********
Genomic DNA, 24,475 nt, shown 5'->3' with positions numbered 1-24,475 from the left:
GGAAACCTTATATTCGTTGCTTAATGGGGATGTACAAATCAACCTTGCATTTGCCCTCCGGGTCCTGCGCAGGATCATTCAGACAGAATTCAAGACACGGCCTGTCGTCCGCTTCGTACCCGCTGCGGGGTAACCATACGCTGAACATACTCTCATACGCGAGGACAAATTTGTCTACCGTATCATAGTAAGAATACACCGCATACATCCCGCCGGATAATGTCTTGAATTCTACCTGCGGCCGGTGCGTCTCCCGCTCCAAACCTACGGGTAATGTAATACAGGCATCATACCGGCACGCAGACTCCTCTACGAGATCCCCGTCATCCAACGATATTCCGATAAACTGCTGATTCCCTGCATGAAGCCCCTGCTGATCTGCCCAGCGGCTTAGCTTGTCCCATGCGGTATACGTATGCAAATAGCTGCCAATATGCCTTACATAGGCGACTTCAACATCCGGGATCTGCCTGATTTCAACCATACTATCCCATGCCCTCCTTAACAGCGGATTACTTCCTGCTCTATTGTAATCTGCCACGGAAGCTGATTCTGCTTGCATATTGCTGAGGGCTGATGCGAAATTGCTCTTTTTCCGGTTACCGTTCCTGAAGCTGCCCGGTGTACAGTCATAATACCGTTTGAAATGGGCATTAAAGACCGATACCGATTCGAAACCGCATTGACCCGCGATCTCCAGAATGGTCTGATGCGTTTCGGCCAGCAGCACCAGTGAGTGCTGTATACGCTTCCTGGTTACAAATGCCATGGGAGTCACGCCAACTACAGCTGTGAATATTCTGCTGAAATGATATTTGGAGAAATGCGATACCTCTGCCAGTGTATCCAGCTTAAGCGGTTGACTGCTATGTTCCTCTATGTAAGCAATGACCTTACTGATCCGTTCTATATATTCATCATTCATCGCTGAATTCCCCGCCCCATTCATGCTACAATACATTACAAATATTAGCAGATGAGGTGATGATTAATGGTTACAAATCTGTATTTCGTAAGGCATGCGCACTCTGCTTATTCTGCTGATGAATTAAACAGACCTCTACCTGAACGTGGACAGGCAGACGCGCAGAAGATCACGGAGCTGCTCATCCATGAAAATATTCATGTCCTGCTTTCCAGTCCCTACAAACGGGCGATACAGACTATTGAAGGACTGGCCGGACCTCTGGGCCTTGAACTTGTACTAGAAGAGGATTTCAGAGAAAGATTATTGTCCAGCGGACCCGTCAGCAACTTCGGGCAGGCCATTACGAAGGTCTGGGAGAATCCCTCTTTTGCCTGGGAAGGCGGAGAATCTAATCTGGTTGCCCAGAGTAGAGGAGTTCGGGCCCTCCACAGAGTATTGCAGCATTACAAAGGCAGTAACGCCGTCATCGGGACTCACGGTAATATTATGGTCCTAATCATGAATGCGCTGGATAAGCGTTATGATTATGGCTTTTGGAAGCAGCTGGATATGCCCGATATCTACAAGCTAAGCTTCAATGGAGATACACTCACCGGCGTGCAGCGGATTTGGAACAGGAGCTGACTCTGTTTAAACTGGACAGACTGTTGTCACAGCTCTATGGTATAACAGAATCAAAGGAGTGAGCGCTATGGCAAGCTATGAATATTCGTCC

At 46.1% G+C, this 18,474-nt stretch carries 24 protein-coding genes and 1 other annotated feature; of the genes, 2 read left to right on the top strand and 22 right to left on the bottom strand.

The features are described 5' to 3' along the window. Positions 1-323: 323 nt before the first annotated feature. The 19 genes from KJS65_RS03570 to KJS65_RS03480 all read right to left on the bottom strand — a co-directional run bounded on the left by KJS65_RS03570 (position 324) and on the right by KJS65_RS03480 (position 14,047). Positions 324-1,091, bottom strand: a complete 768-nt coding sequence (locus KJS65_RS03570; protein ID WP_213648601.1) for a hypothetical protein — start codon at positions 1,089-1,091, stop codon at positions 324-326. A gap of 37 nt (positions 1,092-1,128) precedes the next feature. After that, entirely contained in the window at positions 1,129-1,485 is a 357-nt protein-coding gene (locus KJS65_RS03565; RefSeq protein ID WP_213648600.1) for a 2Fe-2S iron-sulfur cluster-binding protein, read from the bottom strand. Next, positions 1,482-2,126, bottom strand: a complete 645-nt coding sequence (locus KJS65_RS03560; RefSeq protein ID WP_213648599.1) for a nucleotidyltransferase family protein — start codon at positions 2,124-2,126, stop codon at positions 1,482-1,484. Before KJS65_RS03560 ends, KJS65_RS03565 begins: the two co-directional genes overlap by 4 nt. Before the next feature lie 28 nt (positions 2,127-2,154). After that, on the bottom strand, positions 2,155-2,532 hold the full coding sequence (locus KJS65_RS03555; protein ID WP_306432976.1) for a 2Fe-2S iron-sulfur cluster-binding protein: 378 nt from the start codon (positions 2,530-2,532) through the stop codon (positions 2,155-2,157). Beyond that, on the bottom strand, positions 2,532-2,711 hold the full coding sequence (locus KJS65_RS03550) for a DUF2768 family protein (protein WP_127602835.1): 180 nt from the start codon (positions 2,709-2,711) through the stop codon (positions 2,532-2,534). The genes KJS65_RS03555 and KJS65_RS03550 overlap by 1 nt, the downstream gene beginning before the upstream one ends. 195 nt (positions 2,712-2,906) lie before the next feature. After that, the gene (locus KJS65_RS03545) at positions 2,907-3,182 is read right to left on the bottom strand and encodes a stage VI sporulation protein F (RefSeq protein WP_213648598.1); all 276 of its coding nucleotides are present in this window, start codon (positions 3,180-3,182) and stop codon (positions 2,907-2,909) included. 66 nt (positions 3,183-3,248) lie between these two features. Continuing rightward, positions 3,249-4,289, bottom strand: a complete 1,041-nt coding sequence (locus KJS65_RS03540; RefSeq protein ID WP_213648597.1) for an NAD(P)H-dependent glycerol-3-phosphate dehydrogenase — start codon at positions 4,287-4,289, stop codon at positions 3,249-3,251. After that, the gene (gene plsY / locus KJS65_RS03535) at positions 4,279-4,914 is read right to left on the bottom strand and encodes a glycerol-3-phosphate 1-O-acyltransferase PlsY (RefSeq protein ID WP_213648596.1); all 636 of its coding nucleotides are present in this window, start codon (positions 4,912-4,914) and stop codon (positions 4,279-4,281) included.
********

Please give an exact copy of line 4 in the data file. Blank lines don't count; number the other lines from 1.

The features are described 5' to 3' along the window. Positions 1-323: 323 nt before the first annotated feature. The 19 genes from KJS65_RS03570 to KJS65_RS03480 all read right to left on the bottom strand — a co-directional run bounded on the left by KJS65_RS03570 (position 324) and on the right by KJS65_RS03480 (position 14,047). Positions 324-1,091, bottom strand: a complete 768-nt coding sequence (locus KJS65_RS03570; protein ID WP_213648601.1) for a hypothetical protein — start codon at positions 1,089-1,091, stop codon at positions 324-326. A gap of 37 nt (positions 1,092-1,128) precedes the next feature. After that, entirely contained in the window at positions 1,129-1,485 is a 357-nt protein-coding gene (locus KJS65_RS03565; RefSeq protein ID WP_213648600.1) for a 2Fe-2S iron-sulfur cluster-binding protein, read from the bottom strand. Next, positions 1,482-2,126, bottom strand: a complete 645-nt coding sequence (locus KJS65_RS03560; RefSeq protein ID WP_213648599.1) for a nucleotidyltransferase family protein — start codon at positions 2,124-2,126, stop codon at positions 1,482-1,484. Before KJS65_RS03560 ends, KJS65_RS03565 begins: the two co-directional genes overlap by 4 nt. Before the next feature lie 28 nt (positions 2,127-2,154). After that, on the bottom strand, positions 2,155-2,532 hold the full coding sequence (locus KJS65_RS03555; protein ID WP_306432976.1) for a 2Fe-2S iron-sulfur cluster-binding protein: 378 nt from the start codon (positions 2,530-2,532) through the stop codon (positions 2,155-2,157). Beyond that, on the bottom strand, positions 2,532-2,711 hold the full coding sequence (locus KJS65_RS03550) for a DUF2768 family protein (protein WP_127602835.1): 180 nt from the start codon (positions 2,709-2,711) through the stop codon (positions 2,532-2,534). The genes KJS65_RS03555 and KJS65_RS03550 overlap by 1 nt, the downstream gene beginning before the upstream one ends. 195 nt (positions 2,712-2,906) lie before the next feature. After that, the gene (locus KJS65_RS03545) at positions 2,907-3,182 is read right to left on the bottom strand and encodes a stage VI sporulation protein F (RefSeq protein WP_213648598.1); all 276 of its coding nucleotides are present in this window, start codon (positions 3,180-3,182) and stop codon (positions 2,907-2,909) included. 66 nt (positions 3,183-3,248) lie between these two features. Continuing rightward, positions 3,249-4,289, bottom strand: a complete 1,041-nt coding sequence (locus KJS65_RS03540; RefSeq protein ID WP_213648597.1) for an NAD(P)H-dependent glycerol-3-phosphate dehydrogenase — start codon at positions 4,287-4,289, stop codon at positions 3,249-3,251. After that, the gene (gene plsY / locus KJS65_RS03535) at positions 4,279-4,914 is read right to left on the bottom strand and encodes a glycerol-3-phosphate 1-O-acyltransferase PlsY (RefSeq protein ID WP_213648596.1); all 636 of its coding nucleotides are present in this window, start codon (positions 4,912-4,914) and stop codon (positions 4,279-4,281) included.